Dr. Hilber Publishes New Book on Preaching Ezekiel
In August 2019, Grand Rapids Theological Seminary faculty member Dr. John Hilber, professor of Old Testament, published his fourth book, entitled “Ezekiel: A Focused Commentary for Preaching and Teaching.” While Hilber never imagined himself writing a commentary on Ezekiel, the project was originally part of a series through a local bookstore. When that series was discontinued, Hilber found himself with 24 chapters of material and nowhere to put them.
“I wasn’t just going to let the work go to waste,” Hilber said. “Ezekiel is the second largest book in the Bible after Jeremiah. It has very difficult, vociferous language.”
The book, edited by Dr. John H. Walton, an Old Testament scholar and professor at Wheaton College, is described by Hilber as somewhat critical of some scholars’ preconceived notions on the end times.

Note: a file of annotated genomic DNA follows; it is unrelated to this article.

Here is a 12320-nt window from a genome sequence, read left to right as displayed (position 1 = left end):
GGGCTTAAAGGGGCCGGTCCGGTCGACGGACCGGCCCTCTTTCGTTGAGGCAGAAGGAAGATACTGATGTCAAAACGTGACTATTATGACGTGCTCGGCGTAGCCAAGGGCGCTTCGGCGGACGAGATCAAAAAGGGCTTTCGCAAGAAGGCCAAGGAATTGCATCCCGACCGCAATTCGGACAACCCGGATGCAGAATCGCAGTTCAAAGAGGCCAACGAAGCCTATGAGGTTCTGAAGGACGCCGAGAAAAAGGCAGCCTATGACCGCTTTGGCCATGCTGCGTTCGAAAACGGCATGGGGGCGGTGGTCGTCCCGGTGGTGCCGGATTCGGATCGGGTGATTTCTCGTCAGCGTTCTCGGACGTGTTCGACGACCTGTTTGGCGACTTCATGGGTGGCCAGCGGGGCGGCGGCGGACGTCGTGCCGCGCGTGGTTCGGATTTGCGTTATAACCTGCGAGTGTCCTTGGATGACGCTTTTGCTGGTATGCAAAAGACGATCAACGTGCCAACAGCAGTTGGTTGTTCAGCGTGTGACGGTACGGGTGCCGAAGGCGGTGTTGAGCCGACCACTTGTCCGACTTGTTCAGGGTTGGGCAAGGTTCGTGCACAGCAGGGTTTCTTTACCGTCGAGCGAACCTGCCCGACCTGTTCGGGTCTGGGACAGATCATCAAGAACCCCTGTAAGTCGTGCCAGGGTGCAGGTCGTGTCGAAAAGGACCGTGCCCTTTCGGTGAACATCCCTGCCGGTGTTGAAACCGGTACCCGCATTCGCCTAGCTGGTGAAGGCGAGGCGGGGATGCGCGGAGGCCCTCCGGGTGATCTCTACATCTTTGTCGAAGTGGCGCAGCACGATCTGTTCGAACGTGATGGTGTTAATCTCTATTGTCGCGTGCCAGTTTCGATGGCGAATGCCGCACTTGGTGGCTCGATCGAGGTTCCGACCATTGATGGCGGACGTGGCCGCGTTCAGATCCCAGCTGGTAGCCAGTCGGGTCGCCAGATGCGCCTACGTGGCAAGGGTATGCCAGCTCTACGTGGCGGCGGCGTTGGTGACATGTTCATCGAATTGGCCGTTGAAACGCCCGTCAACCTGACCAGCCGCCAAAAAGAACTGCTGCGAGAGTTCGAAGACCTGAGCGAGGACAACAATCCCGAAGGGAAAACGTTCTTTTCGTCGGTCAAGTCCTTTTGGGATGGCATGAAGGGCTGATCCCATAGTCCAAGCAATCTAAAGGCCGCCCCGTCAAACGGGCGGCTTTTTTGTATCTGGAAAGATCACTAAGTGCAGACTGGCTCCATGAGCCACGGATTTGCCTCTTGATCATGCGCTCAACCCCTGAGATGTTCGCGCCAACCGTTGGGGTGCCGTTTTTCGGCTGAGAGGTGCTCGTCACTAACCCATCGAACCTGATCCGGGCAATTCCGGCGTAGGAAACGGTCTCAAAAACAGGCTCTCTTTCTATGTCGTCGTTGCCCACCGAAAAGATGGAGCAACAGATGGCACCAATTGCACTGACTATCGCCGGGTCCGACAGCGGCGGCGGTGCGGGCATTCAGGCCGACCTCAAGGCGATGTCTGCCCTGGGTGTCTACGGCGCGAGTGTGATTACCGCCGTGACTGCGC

“There is a long-standing tradition in the church of very sensationalized, Left Behind-style eschatology,” Hilber explained. “This book is not another attempt at commentary for a scholarly guild, but it’s more about how Christians today can be shaped by Ezekiel and how this prophet plays into the end times.”
One of the most helpful features of the commentary are what Hilber calls “special topics,” a set of about 21 short essays related to the message of Ezekiel. They can also act as standalone topics that put the Scripture in context.
“One example is called ‘Israel and the Land,'” Hilber said. “It talks directly to those who believe God is not finished with Israel. It deconstructs the political implications of Zionism with scriptural ones.”
Hilber also believes that Ezekiel is relevant for preaching in the 21st century. “Ezekiel takes rampant consumerism and materialism head-on,” Hilber remarked. “He also addresses the way politics intermingles with religion.”
These are some pretty hard-hitting topics for a congregation, but Hilber believes they are worth being preached. “Going through this process has been confirming,” Hilber said. “Similar to Jesus’ preaching, Ezekiel reserves his most loaded criticism for power brokers in the church. It’s a sobering reminder for people with power and influence, including professors.”